There are products or services that are more often needed for a limited time only. So it’s not only more advantageous, but also more environmentally friendly, not to pay for the products per se, to own them forever, but to have access to them. That’s the sharing economy. Classic examples are cars, accommodation, or tools. And the list is growing.
As the »conscious consumption« social movement’s popularity increases, so does the need for users to constantly buy goods or services. This is especially noticeable among young consumers. But that doesn’t mean that they want to give up consumption completely, but that they’re making purchasing decisions more consciously. Brands are responding to this trend with various business models, such as second-hand or online rental services. The Otto Group and MediaMarkt from Germany have been paving the way for several years.
Today, we’ll explain to you with the help of further use cases, what is moving this young, dynamic market.
Sharing economy: sustainability and environmental friendliness as cornerstones
Although the sharing economy generally applies to every type of product, there are certain segments for which borrowing is particularly relevant, such as baby clothing that only lasts for a short time, gadgets that go out of date relatively quickly, or furniture that you only need temporarily, because you don’t have a permanent place of residence.
But which consumers are behind the trend? According to a SPLENDID Research survey, 42 per cent of German respondents say they chose to use such services for budget reasons. In addition, 35.6 per cent justify the use of these services with the desire to always try the latest top products. The main reason for just under a quarter of respondents is the awareness of sustainability.
Consumers have noticed that it’s possible to consume and use top-quality products without having to pay more. In this way, resources are used sustainably and less waste is generated. Taking on social responsibility is now a must for companies to win over consumers.
In this context, it’s a sensible step to cooperate with sustainable and ecological start-ups and to go new and safe, green ways.
Sharing economy: Online rental services for conscious consumers
Otto Now and Tchibo are expanding their current rental selection, improving their conditions, and working closely with experienced green start-ups to attract customers.
Tchibo: changing wardrobes and your conscience
The coffee roaster Tchibo has been following a similar concept for a year now. With »Tchibo Share«, the manufacturer loans children’s clothing. But it doesn’t care about the rental itself. Two small eco-friendly companies called Relenda GmbH and Kilenda operate the Tchibo Share Portal and their own rental store for children’s clothing, children’s toys, and maternity wear. They ensure pure conscience when it comes to shopping and satisfied customers.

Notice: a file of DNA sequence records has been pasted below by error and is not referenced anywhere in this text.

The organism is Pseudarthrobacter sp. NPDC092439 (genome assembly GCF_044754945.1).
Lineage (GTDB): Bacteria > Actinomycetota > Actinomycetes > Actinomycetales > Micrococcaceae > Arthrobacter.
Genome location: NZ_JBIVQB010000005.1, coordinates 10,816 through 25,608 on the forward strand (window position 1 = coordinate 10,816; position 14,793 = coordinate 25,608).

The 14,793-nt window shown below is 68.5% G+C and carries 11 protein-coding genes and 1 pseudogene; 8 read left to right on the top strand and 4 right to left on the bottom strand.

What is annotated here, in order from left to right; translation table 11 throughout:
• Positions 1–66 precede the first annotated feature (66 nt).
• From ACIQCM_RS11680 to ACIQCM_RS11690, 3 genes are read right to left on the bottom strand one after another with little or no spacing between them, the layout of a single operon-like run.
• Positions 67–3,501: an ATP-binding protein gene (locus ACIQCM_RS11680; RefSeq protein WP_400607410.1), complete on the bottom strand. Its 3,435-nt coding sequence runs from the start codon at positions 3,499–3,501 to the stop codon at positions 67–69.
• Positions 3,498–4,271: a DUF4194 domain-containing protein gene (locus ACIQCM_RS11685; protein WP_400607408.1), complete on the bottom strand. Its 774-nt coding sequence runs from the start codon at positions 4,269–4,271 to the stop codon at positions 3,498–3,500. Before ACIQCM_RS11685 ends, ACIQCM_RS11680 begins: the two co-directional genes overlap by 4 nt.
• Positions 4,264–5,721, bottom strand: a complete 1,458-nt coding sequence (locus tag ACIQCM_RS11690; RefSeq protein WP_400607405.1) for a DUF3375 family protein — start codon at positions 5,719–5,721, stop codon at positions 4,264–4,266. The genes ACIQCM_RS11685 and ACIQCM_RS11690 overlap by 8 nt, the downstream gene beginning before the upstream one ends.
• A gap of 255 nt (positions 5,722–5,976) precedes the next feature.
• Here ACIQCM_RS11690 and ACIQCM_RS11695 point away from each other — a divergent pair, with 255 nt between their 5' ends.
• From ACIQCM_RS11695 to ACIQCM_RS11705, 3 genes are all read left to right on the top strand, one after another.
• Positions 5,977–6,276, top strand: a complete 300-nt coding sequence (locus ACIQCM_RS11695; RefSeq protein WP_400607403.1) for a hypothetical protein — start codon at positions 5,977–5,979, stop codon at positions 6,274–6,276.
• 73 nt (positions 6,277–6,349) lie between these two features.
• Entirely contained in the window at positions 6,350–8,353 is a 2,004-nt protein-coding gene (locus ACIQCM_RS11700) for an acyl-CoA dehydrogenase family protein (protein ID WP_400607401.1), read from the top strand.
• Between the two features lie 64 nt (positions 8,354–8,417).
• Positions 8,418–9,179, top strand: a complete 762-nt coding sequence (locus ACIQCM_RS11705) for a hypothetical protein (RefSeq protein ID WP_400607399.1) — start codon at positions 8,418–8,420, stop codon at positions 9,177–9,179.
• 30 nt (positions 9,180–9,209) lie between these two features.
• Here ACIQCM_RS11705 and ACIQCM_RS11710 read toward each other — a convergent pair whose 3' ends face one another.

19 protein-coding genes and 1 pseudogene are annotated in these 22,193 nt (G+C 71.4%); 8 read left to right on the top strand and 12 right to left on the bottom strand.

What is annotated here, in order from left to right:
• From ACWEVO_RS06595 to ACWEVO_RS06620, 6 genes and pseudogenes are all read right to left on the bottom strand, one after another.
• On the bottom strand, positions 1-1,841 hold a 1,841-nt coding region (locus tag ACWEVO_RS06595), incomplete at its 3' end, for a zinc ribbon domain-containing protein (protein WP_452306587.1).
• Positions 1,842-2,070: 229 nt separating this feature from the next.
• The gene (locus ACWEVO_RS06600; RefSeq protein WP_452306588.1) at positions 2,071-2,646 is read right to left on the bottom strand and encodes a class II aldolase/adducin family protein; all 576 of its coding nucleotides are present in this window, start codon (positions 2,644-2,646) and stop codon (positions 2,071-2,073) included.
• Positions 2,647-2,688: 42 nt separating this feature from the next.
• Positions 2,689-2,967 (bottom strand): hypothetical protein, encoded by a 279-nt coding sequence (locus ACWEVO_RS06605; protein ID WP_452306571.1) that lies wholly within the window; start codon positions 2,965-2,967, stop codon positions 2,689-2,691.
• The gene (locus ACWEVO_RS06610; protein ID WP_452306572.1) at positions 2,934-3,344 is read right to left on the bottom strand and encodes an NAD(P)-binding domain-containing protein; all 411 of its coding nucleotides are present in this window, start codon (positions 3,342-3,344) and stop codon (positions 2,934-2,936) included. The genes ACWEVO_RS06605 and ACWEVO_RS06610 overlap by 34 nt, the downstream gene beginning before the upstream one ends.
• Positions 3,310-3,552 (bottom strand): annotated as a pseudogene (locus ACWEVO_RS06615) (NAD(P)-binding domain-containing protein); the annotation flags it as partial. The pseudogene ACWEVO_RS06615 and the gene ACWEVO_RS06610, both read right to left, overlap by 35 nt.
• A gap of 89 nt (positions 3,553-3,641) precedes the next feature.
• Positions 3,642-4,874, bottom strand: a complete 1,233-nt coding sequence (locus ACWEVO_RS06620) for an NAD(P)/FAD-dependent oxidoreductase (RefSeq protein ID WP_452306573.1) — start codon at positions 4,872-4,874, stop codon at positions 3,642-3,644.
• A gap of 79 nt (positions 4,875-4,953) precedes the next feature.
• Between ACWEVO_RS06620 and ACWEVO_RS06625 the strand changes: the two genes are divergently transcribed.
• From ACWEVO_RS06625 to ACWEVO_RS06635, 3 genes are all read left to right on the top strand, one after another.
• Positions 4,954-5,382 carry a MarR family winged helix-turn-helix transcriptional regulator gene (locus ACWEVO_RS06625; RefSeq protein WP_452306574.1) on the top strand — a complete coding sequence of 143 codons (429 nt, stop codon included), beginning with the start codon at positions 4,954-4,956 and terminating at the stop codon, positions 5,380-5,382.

Otto Now: a pioneer is adjusting its rental conditions
Otto Now launched its rental portal in December 2016, which originally provided electronics and unbranded goods. Since then, the online retailer, as well as its counterparts, is constantly expanding its selection to reach more potential customers. In addition to e-bikes or punching bags, baby and children’s room furniture also can be borrowed.
Otto has noticed, however, that its terms were too strict compared to the competition. In fact: Otto customers can borrow items from three months up to 24 months if MediaMarkt or Tchibo have shorter minimum rental periods. So the retailer continues to tighten its terms and has recently announced that its customers can also rent selected products for just a month.
Sharing economy: online rental marketplaces discovered this niche for B2B
Access instead of ownership has also arrived in the B2B sector. Contractors don’t always see the advantage of transporting large devices and tools to remote locations. They prefer to rent them locally because it helps them reduce costs and, in many cases, reduce the risk of ownership.
Online rental marketplaces have closed the gap between renters and customers.
For example, hagebaus baustoff-mill is working with online rental marketplace boels.de to offer a rental service. Within this partnership, boels.de is responsible for the good condition of the tools and equipment.
Finally, it pays to look at the largest construction machinery rental company in the DACH area. HKL construction machinery not only has a large assortment but also various acquisition options. Rent, buy (new and used goods), and services (spare parts or repair).
In the end, the question arises: how sustainable is your business and how does it fit the needs of your customers?
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